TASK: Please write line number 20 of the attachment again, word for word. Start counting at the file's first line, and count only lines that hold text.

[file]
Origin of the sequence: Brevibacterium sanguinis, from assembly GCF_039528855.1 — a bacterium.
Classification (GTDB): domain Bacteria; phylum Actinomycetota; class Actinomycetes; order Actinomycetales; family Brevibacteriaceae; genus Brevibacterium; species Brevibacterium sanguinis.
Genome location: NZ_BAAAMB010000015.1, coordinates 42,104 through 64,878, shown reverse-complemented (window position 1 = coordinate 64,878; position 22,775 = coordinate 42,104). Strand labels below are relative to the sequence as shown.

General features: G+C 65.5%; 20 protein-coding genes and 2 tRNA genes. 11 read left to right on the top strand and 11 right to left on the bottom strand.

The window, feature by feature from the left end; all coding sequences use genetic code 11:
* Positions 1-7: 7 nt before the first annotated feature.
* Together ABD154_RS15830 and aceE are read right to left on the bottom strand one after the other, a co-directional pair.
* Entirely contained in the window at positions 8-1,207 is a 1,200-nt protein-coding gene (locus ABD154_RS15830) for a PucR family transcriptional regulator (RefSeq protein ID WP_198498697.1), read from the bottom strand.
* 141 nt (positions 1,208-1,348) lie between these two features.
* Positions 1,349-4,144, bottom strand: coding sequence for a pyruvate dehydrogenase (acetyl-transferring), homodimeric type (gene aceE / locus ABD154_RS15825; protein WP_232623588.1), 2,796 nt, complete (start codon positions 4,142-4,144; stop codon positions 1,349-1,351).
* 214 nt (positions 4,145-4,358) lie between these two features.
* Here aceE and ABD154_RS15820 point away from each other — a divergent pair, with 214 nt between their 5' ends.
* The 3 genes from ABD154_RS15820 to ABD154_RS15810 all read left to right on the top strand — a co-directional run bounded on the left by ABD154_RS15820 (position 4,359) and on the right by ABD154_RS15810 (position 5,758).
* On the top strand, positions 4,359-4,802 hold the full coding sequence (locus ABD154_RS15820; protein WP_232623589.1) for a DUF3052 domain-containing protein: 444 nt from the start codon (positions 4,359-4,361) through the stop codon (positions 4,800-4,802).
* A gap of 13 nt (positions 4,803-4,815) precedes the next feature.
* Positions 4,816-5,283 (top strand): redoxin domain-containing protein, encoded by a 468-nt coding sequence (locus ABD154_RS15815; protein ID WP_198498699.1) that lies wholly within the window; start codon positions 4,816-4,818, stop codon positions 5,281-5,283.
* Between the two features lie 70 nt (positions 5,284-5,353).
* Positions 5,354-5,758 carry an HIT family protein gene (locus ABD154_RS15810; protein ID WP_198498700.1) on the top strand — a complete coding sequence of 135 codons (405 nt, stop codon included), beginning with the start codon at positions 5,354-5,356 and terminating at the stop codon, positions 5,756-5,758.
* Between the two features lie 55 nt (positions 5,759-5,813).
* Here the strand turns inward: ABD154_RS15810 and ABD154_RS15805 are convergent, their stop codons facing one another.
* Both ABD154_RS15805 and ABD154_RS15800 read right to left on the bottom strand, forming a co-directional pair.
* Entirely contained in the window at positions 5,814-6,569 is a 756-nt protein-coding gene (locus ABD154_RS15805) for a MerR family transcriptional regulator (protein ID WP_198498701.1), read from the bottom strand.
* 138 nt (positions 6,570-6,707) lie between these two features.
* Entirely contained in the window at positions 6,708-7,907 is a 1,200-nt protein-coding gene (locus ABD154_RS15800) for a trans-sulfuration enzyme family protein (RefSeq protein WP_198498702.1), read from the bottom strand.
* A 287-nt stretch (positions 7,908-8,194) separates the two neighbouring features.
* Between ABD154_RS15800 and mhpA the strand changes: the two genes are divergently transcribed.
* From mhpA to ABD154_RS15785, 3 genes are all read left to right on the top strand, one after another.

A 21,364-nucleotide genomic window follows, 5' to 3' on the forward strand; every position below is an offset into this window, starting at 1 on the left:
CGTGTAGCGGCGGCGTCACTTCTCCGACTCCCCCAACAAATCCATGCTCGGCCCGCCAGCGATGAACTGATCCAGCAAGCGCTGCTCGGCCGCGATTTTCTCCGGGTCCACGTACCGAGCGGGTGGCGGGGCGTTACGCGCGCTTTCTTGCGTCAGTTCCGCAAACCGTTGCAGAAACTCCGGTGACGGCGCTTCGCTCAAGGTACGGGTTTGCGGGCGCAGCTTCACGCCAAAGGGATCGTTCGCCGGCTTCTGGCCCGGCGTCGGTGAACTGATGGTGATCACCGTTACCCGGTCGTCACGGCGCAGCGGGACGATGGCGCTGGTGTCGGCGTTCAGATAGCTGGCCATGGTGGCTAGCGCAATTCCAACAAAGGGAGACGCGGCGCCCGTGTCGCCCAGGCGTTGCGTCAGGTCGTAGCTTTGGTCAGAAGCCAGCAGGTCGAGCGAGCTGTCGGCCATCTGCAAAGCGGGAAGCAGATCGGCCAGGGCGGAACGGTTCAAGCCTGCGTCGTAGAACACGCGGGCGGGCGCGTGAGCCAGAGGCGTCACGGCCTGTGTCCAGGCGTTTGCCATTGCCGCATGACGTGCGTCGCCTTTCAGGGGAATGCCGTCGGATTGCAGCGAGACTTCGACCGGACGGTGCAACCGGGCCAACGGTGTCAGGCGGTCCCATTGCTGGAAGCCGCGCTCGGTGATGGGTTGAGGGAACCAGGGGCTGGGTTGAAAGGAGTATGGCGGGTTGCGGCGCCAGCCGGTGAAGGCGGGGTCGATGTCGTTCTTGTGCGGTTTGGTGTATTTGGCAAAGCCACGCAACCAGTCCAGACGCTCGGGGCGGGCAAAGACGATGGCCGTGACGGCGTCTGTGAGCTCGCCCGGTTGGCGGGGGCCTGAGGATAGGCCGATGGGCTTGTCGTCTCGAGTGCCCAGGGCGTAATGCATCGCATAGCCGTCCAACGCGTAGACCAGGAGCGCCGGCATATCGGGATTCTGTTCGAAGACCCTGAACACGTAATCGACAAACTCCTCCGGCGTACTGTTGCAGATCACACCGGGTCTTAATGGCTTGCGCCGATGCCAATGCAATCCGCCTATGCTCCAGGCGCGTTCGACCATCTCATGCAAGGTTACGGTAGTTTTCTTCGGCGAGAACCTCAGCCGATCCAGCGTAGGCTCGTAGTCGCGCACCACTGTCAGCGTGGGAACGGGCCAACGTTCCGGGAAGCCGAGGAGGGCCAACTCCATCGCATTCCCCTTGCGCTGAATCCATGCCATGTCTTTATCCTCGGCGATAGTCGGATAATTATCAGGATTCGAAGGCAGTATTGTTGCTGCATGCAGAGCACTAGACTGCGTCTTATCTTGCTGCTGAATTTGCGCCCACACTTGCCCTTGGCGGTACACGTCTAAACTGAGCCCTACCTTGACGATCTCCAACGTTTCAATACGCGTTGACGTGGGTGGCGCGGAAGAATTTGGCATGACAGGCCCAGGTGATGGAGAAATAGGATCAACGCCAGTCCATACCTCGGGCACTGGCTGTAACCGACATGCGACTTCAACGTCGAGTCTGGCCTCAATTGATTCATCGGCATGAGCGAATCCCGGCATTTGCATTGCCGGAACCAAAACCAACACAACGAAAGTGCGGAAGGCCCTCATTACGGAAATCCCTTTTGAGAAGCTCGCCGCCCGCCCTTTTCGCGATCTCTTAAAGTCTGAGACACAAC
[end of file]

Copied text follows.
* Here the strand turns inward: ABD154_RS15810 and ABD154_RS15805 are convergent, their stop codons facing one another.